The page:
Las probabilidades estaban en contra de Miguel, pero él las venció. Regreso a su ciudad natal en Puerto Rico. Continuó viajando al MD Anderson Cancer Center para chequeos. Después de 2 años en el hospital y con todos los medicamentos y tratamientos de quimioterapia, su cuerpo estaba débil. A través de un amigo, que era un entrenador de spinning, Miguel comenzó a tomar clases de spinning para recuperar las fuerzas. Su amigo también lo presentó a las carreras de bicicleta de montaña.

Después de su Trasplante

Las carreras de bicicletas eran nuevas para Miguel. Le dio algo que había estado perdiendo después de todo ese tiempo en el hospital: movimiento, libertad y entorno natural. En muy poco tiempo, comenzó a entrenar y conoció a muchos nuevos amigos. También empezó a participar en carreras de bicicleta de montaña de larga distancia. Sus finales de carrera fueron bastante impresionantes:

Regresó a la Universidad Politécnica y terminó su carrera de ingeniería eléctrica. Trabaja medio tiempo como ingeniero eléctrico y también trabaja tiempo completo en la farmacia de su padre.

Miguel dice que su trasplante lo hizo más fuerte que antes, tanto mental como físicamente. Él está muy agradecido.

Ayudando a Otros

A medida que Miguel se aproxima al décimo aniversario de su trasplante de médula ósea, quiere involucrarse más en la creación de conocimiento sobre cómo unirte al registro Be The Match. Al contar su historia, quiere motivar a personas que se unan la registro y animar a los pacientes que necesitan un trasplante de médula ósea a que nunca pierdan la esperanza. Un trasplante de médula ósea le salvó la vida. Él insiste en que lo hizo más fuerte que antes, tanto física como mentalmente. “Podemos volver a la normalidad después de un trasplante … puede fortalecernos”.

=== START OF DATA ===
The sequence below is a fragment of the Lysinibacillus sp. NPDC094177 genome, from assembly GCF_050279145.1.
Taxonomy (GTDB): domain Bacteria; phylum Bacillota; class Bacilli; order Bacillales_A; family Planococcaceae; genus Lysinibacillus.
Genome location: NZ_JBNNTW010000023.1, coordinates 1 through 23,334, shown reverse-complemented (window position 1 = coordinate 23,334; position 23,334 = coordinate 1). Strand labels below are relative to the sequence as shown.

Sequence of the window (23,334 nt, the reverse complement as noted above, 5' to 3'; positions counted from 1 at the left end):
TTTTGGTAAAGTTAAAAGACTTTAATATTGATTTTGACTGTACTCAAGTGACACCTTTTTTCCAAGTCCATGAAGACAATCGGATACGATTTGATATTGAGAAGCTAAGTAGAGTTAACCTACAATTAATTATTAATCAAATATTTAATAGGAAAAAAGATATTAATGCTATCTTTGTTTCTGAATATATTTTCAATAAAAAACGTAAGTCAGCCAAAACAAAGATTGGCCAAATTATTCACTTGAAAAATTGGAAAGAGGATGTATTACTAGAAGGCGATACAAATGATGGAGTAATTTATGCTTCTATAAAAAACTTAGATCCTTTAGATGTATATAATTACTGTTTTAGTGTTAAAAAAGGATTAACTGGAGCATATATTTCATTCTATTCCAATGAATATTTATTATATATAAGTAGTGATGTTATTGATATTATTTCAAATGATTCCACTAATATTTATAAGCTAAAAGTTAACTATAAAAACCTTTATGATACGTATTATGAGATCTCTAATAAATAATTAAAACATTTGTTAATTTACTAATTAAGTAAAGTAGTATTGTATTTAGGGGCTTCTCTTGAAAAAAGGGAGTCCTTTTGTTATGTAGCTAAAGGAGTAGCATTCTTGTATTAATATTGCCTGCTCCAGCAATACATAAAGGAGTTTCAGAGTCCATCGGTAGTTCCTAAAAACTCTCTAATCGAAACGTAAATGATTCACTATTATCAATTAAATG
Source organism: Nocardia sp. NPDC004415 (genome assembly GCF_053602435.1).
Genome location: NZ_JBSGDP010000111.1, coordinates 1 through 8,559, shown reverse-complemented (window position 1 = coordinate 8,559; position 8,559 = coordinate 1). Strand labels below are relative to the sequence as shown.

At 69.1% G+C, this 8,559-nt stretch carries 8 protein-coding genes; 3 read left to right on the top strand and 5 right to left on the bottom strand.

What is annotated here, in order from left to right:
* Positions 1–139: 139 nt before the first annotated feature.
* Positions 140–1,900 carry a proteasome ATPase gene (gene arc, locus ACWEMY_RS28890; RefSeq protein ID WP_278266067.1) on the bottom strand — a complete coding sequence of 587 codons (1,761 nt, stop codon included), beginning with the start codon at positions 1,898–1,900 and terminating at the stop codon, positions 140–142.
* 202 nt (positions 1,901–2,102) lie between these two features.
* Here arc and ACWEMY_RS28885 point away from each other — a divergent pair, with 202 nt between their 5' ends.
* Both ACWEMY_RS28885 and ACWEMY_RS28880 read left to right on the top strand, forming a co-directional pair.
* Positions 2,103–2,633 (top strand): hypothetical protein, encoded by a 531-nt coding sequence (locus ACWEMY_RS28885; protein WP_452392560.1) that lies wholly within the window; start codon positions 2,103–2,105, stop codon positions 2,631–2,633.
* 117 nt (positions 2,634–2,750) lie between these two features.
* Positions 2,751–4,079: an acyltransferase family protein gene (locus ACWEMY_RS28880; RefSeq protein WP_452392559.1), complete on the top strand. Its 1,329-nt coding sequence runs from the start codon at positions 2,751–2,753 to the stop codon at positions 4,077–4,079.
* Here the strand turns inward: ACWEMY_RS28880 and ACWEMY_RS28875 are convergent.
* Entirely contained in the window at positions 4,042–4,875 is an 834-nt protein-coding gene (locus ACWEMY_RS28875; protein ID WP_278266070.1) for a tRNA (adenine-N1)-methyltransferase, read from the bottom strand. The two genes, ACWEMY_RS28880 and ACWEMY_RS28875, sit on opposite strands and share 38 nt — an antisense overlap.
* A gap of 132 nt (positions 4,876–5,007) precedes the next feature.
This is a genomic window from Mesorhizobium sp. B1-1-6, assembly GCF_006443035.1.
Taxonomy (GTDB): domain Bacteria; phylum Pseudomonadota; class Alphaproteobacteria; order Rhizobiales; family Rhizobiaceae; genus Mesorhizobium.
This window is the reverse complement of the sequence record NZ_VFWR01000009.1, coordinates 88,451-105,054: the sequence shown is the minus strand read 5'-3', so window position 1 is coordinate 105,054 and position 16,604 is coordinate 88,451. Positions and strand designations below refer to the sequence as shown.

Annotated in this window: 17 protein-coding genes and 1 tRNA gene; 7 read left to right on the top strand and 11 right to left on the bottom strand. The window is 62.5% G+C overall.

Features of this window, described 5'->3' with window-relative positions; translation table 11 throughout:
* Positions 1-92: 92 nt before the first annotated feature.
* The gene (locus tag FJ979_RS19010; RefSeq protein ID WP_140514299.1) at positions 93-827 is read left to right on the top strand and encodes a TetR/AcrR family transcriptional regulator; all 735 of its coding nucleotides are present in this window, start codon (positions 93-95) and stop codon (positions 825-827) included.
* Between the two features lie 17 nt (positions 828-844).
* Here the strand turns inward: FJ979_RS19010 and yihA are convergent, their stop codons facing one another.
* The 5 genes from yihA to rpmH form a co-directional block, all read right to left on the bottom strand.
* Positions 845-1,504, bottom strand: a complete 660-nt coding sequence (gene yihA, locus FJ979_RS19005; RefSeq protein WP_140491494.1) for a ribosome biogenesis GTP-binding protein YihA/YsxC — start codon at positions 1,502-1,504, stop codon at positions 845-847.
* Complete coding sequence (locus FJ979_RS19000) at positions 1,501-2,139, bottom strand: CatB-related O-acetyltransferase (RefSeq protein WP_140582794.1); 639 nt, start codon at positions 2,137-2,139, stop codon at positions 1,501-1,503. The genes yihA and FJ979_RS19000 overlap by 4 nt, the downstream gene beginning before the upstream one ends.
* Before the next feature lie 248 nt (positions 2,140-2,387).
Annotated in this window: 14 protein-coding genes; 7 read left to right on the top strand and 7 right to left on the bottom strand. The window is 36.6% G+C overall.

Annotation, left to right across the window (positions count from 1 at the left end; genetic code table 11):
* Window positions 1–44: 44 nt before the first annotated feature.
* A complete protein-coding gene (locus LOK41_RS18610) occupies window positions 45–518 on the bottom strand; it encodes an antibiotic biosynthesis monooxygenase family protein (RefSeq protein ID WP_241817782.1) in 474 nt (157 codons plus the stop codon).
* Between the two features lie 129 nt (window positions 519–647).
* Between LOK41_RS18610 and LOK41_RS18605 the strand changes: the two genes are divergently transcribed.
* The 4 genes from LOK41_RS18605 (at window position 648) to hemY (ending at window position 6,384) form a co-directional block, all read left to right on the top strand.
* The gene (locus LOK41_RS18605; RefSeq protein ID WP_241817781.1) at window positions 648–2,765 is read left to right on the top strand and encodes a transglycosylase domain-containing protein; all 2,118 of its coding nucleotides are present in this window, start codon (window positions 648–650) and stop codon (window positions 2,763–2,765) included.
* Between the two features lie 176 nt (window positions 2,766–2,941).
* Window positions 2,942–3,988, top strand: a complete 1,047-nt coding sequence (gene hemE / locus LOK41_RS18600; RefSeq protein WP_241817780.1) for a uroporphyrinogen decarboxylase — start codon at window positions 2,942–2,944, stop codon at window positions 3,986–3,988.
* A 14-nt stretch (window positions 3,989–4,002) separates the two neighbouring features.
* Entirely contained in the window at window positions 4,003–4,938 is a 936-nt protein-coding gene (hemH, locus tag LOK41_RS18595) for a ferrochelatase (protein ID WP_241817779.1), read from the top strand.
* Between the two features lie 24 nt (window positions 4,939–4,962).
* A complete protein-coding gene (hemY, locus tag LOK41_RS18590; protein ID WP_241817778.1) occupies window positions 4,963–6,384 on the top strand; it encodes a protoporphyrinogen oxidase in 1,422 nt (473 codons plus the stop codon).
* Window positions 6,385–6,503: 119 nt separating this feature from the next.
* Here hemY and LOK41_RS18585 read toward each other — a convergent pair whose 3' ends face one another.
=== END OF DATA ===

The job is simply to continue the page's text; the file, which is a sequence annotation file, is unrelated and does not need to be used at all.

“Nada es Imposible”

Puedes unirte al registro en apoyo de Miguel haciendo clic en este enlace:


También puedes ayudar a aumentar el conocimiento sobre la importancia sobre unión al registro. Miguel fue muy afortunado. No todos los pacientes logran encontrar un donante compatible. Simplemente no hay suficientes personas registradas para ser donantes potenciales. Puedes cambiar eso uniéndote al registro y difundiendo la palabra. Tú, tus amigos y tus familiares pueden convertirse en salvavidas … nada es imposible.

Para aquellos que no están listos o no pueden unirse al registro, Miguel te recuerda que una pequeña donación ayuda a nuestros esfuerzos para agregar donantes más étnicamente diversos al Registro Be the Match. La Fundación Icla da Silva se concentra especialmente en proporcionar resultados equitativos para los pacientes durante el trasplante, y eso no puede suceder hasta que exista más diversidad en el Registro. Dona en honor de Miguel a: